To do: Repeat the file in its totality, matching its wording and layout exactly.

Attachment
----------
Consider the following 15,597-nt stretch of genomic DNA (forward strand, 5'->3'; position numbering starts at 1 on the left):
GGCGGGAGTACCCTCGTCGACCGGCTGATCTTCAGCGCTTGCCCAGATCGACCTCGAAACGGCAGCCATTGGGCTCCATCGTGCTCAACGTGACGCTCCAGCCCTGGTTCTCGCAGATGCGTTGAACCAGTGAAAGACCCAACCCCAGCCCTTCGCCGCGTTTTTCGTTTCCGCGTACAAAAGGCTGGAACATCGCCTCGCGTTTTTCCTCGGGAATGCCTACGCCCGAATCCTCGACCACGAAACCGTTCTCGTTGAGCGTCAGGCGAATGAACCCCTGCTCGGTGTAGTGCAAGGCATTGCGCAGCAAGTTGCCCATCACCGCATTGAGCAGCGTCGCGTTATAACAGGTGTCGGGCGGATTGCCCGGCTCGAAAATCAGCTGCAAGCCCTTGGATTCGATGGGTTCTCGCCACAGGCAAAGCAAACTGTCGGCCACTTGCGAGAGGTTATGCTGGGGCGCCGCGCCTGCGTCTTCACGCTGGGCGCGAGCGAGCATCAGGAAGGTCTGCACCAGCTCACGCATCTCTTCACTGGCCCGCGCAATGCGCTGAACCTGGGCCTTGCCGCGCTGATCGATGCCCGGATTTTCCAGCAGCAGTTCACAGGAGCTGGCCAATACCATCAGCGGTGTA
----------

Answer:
Consider the following 15,597-nt stretch of genomic DNA (forward strand, 5'->3'; position numbering starts at 1 on the left):
GGCGGGAGTACCCTCGTCGACCGGCTGATCTTCAGCGCTTGCCCAGATCGACCTCGAAACGGCAGCCATTGGGCTCCATCGTGCTCAACGTGACGCTCCAGCCCTGGTTCTCGCAGATGCGTTGAACCAGTGAAAGACCCAACCCCAGCCCTTCGCCGCGTTTTTCGTTTCCGCGTACAAAAGGCTGGAACATCGCCTCGCGTTTTTCCTCGGGAATGCCTACGCCCGAATCCTCGACCACGAAACCGTTCTCGTTGAGCGTCAGGCGAATGAACCCCTGCTCGGTGTAGTGCAAGGCATTGCGCAGCAAGTTGCCCATCACCGCATTGAGCAGCGTCGCGTTATAACAGGTGTCGGGCGGATTGCCCGGCTCGAAAATCAGCTGCAAGCCCTTGGATTCGATGGGTTCTCGCCACAGGCAAAGCAAACTGTCGGCCACTTGCGAGAGGTTATGCTGGGGCGCCGCGCCTGCGTCTTCACGCTGGGCGCGAGCGAGCATCAGGAAGGTCTGCACCAGCTCACGCATCTCTTCACTGGCCCGCGCAATGCGCTGAACCTGGGCCTTGCCGCGCTGATCGATGCCCGGATTTTCCAGCAGCAGTTCACAGGAGCTGGCCAATACCATCAGCGGTGTA